As this novel mainly concentrates on shedding light on racial issues in the South, misogyny is still represented. When Jean starts ranting at Atticus, he says “Now that I’ve adjusted my ear to feminine reasoning, I think we find ourselves believing in the very same things.” (241) Really, Atticus? This very line portrays so much hysteria and weakness that my eyes almost got stuck to the back of my head from rolling them back so hard… Atticus is clearly trying to prove a point that women are the weaker sex and therefore, have weaker logical senses. In order for a man to understood a woman, he must stoop down to her level and “adjust his ear to feminine reasoning” to understand her. I mean, come on Atticus, I thought you were better than that.
Along the lines of feminism, during her argument, Jean blames this whole thing on her father and defends that he hadn’t raised her to be so open-minded and thinks o deeply, maybe she never would’ve been in this whole mess. her soliloquy reminded me of a line in The Great Gatsby when Daisy explains that she would want her daughter to be a “beautiful little fool” (Fitzgerald, 118) because “that’s the best thing a girl can be” (118). In GSaW, Jean hoped that she’d been raised as a fool just like the rest of Maycomb and never have the ability to judge others differently. Jean, you’re so silly! Why would you want that? Don’t wish upon yourself to be more stupid and perpetuate the idea that being a dumb girl will make you happier in life.. You are a strong independent woman!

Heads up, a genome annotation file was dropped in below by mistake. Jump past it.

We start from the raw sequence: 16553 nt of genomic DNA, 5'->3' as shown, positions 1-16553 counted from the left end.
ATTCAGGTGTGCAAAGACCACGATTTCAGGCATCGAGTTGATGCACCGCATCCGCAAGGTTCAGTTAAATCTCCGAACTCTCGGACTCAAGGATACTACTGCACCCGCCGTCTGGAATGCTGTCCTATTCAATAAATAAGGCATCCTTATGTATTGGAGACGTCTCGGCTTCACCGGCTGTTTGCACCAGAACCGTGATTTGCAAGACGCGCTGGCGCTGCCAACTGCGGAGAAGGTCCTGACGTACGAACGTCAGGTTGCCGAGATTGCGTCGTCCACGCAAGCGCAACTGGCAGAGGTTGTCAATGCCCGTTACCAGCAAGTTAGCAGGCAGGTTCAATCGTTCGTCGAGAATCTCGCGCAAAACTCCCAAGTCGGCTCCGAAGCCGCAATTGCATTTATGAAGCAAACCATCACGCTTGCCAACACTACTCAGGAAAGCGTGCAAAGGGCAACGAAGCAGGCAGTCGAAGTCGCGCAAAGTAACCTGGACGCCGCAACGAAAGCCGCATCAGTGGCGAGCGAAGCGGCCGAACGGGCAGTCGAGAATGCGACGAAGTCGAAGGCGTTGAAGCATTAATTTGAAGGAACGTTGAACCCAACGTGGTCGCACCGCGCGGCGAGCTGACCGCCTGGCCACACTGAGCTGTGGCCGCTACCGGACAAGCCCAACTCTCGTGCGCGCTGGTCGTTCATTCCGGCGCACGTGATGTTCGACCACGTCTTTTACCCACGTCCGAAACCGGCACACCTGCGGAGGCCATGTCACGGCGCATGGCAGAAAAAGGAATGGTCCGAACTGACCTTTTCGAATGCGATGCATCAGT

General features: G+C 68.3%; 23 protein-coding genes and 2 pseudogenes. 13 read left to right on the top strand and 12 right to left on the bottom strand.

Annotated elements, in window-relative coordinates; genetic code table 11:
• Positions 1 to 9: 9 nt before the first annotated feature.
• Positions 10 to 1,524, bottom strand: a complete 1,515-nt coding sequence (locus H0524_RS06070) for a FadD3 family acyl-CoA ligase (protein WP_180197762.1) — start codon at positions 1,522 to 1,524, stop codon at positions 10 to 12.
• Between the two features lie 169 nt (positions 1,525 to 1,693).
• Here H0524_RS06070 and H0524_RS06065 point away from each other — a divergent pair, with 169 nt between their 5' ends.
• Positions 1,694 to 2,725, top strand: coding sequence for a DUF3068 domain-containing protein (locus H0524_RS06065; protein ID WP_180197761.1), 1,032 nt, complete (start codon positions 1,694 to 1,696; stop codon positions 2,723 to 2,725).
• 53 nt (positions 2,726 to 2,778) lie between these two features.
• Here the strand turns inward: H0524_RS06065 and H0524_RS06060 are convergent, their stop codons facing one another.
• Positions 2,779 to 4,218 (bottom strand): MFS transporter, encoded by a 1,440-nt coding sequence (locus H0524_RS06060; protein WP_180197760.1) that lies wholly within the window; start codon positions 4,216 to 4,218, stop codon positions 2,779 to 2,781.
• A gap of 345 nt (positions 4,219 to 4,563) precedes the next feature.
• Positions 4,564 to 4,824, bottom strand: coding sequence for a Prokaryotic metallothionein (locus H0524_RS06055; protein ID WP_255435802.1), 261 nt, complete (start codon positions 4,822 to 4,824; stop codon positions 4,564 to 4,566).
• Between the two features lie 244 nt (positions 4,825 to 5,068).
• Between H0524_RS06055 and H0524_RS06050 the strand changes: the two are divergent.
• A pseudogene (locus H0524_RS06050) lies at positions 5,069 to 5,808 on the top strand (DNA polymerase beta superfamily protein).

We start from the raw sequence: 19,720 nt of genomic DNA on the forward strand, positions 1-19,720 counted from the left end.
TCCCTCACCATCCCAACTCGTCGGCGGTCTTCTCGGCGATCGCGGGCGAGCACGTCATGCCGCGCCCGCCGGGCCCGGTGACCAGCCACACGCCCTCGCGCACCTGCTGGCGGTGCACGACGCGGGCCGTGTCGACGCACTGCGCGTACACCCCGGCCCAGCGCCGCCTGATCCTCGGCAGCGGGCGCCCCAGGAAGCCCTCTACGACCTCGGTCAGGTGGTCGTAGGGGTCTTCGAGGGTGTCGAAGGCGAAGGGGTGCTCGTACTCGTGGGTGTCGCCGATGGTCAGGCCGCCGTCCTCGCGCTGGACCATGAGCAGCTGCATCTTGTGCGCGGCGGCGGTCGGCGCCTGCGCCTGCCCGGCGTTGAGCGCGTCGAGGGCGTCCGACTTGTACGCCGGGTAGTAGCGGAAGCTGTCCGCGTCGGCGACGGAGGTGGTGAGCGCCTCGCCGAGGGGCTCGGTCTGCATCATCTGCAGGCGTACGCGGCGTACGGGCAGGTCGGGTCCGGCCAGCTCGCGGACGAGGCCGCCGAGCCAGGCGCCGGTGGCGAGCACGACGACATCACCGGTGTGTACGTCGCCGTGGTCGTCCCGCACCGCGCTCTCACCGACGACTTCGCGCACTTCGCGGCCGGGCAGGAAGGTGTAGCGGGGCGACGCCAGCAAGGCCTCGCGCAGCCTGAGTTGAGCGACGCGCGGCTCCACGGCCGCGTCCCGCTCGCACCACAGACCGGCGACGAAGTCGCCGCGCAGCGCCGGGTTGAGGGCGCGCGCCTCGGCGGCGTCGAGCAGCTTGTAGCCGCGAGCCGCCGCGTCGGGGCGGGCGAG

Although I really did like this book, I am warning anyone reading this post. If you liked To Kill a Mockingbird, DO NOT DO THIS TO YOURSELF. This novel ruined Atticus’ character for me and I don’t know how I’m going to be able to help my little brother anymore with his TKaM essay now because part of me just wants to shout ATTICUS WAS A RACIST STOP PRAISING HIM!! But anyways, setting that aside, the novel is definitely a worthy read. The plot does not develop much throughout the novel but it was interesting to read a piece of literature that is so brutally honest about the issues that goes on in the World. Harper Lee did an amazing job of portraying the issues in the South during that time period and I wish more books were as honest in revealing truths about our society.
Lit Lisa OUT